Recently got back from DC and filmed the repatriation
of Sitting Bull's scalp lock and leggings back to Ernie
LaPointe and his sisters who attended a later ceremony
in the Black Hills. Very moving. The scalp lock (the lock
that held his feather up near the crown of his head was
cut off by the post surgeon at Fort Yates, Dr Deeble as
a souvenier along with the leggins he was wearing...post
surgeons also acted as the post undertaker in those days).
Both Dr Deeble and the Standing Rock agent McLaughlin
both reported in official correspondance that Sitting
Bull's body was not mutilated or disfigured, however Dr
Deeble in separate a 1893 correspondance to a Dr Shufeldt
stated that he had 'reserved' (his word not mine) the
leggins and Sitting Bull's scalp lock for himself. Dr
Shufeldt said the body was not autopsied.
In another separate piece of correspondance that was
found in a letter dated May 21, 1897 by the Fort Yates
hospitable steward, Dr von Clossman says that there was
much more disfugurement.
"When brought to the hospital old Bull's head was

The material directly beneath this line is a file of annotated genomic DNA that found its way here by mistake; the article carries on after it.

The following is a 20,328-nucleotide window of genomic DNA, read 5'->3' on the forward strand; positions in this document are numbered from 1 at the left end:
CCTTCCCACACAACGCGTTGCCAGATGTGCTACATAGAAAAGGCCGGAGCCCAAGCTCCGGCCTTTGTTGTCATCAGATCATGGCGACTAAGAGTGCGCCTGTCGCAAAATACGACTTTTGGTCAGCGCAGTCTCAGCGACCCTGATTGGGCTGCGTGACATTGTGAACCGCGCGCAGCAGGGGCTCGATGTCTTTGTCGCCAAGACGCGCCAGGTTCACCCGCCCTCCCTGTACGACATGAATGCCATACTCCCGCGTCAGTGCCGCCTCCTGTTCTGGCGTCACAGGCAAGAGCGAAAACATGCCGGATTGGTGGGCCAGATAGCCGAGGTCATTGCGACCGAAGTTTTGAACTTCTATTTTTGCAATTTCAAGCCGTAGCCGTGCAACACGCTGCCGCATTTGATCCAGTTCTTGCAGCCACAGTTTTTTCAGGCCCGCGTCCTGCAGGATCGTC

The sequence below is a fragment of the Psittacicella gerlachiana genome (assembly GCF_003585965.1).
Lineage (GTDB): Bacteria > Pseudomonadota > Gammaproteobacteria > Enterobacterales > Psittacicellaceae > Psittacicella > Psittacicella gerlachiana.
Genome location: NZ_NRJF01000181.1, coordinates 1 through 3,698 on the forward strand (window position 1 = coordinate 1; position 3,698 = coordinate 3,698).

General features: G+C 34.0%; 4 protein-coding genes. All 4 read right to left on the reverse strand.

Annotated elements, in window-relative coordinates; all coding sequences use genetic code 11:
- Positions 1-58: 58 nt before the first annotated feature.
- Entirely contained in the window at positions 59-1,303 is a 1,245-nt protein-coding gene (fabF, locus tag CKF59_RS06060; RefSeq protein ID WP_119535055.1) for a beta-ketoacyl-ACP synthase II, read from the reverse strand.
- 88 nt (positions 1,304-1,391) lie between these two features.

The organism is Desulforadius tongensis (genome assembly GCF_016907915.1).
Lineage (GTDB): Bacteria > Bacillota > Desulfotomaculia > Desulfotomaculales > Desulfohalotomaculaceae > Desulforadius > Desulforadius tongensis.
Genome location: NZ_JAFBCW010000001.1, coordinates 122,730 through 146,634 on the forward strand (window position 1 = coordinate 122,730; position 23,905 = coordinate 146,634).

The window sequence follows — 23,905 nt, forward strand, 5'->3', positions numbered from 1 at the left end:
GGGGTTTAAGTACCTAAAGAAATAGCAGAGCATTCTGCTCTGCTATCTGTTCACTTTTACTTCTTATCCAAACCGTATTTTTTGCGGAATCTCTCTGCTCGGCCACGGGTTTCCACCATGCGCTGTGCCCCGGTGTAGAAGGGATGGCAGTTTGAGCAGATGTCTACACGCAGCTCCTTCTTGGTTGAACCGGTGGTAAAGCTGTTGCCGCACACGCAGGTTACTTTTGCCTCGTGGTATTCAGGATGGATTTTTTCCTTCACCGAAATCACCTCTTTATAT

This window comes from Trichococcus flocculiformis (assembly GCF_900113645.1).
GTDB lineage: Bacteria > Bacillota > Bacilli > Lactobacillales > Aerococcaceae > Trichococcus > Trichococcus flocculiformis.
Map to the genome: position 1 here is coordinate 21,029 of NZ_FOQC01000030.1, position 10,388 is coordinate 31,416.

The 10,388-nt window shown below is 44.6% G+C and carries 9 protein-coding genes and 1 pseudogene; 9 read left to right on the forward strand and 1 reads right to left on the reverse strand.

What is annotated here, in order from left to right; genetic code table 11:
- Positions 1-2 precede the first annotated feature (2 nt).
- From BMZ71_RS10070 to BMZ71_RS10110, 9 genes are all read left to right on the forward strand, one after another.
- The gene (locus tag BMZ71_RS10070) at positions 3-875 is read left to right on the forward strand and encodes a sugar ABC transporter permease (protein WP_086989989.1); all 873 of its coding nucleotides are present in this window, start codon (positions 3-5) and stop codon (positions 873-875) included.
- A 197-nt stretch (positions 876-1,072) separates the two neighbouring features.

covered with the usual long hair, as worn by all the Indians,
but next morning, although the door was locked & the
windows nailed down, I discovered on enetering the room,
that during the night, he had been dispoiled of his hair
& his head was bare as a billard ball. I never could
find out, who stole his hair."
On June 19, 1896, Dr Horace Deeble loaned the Smithsonian
Sitting Bull's scalp lock and leggins. Dr Deeble had no
According to the Repatriation Act the hair is human
remains. The leggins were stolen. So they were in need
of repatriation. In 1999 the Smithsonian sent out letters
to all the Lakota tribes looking for the closest living
descendants. In February of 2001 a gentleman named Don
Tenoso submitted a request for repatriation of the items.
During a visit to the Smithsonian office he identified
himself as a great grandson of Oscar One Bull, the blood
nephew of Sitting Bull, who he claimed that Sitting Bull
'adopted' One Bull as his son in a 'Hunka' ceremony. Don
Tenoso was then asked to submit the names of any descendants
that should be notified of the request. In late November
Ron Little Owl, a member of the Three affiliated tribes
of North Dakota, sent a letter identifying Ernie LaPointe
and his sisters Marlene Little Spotted Horse-Anderson,
and Ethel Little Spotted Horse-Bates as close lineal descendants
of Sitting Bull. A new letter was sent to Ernie and his
sisters and after Ernie's response in Feb 2002 and after